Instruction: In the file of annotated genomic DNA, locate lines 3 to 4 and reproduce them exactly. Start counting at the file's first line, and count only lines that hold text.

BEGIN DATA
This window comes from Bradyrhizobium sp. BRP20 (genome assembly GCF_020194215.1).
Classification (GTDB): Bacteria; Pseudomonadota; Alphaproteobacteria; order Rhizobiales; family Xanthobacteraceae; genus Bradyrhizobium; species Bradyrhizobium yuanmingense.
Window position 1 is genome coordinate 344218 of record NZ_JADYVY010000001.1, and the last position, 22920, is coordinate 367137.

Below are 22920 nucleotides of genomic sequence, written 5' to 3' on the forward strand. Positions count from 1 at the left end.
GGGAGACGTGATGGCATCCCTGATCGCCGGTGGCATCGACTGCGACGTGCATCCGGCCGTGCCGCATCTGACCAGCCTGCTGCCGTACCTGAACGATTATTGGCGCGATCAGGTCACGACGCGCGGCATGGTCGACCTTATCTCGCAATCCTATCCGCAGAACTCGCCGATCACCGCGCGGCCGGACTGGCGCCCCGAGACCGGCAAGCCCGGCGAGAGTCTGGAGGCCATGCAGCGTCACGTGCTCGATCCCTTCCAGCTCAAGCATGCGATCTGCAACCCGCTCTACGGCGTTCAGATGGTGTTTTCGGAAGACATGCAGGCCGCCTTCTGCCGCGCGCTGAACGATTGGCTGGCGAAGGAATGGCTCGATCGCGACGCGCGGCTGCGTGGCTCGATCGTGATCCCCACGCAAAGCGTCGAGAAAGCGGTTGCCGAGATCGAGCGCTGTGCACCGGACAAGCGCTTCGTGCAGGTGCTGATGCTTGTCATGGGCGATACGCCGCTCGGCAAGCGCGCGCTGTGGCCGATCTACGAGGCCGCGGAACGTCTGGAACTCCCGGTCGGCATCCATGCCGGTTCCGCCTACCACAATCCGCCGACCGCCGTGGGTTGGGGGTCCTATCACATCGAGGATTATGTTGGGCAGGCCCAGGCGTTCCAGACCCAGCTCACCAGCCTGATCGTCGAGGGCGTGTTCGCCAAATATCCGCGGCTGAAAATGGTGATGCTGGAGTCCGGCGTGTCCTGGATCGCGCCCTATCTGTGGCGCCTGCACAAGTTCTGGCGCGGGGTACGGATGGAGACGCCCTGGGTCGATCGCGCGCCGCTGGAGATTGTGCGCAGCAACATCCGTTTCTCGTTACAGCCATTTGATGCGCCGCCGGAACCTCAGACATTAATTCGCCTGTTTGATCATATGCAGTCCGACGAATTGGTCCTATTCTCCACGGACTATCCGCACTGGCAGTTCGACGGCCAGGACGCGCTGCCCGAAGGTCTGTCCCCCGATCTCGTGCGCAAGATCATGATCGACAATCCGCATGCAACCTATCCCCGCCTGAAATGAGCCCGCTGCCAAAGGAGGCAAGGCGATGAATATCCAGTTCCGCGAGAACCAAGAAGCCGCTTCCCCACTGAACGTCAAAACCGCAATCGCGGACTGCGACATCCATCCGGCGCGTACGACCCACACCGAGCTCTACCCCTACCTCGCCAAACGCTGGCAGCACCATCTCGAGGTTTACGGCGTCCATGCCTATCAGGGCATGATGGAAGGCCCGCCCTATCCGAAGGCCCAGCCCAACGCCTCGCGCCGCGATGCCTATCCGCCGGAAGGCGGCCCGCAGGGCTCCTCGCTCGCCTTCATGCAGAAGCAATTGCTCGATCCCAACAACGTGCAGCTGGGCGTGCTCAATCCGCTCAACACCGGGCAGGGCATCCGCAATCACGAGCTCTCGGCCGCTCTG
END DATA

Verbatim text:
Window position 1 is genome coordinate 344218 of record NZ_JADYVY010000001.1, and the last position, 22920, is coordinate 367137.

Below are 22920 nucleotides of genomic sequence, written 5' to 3' on the forward strand. Positions count from 1 at the left end.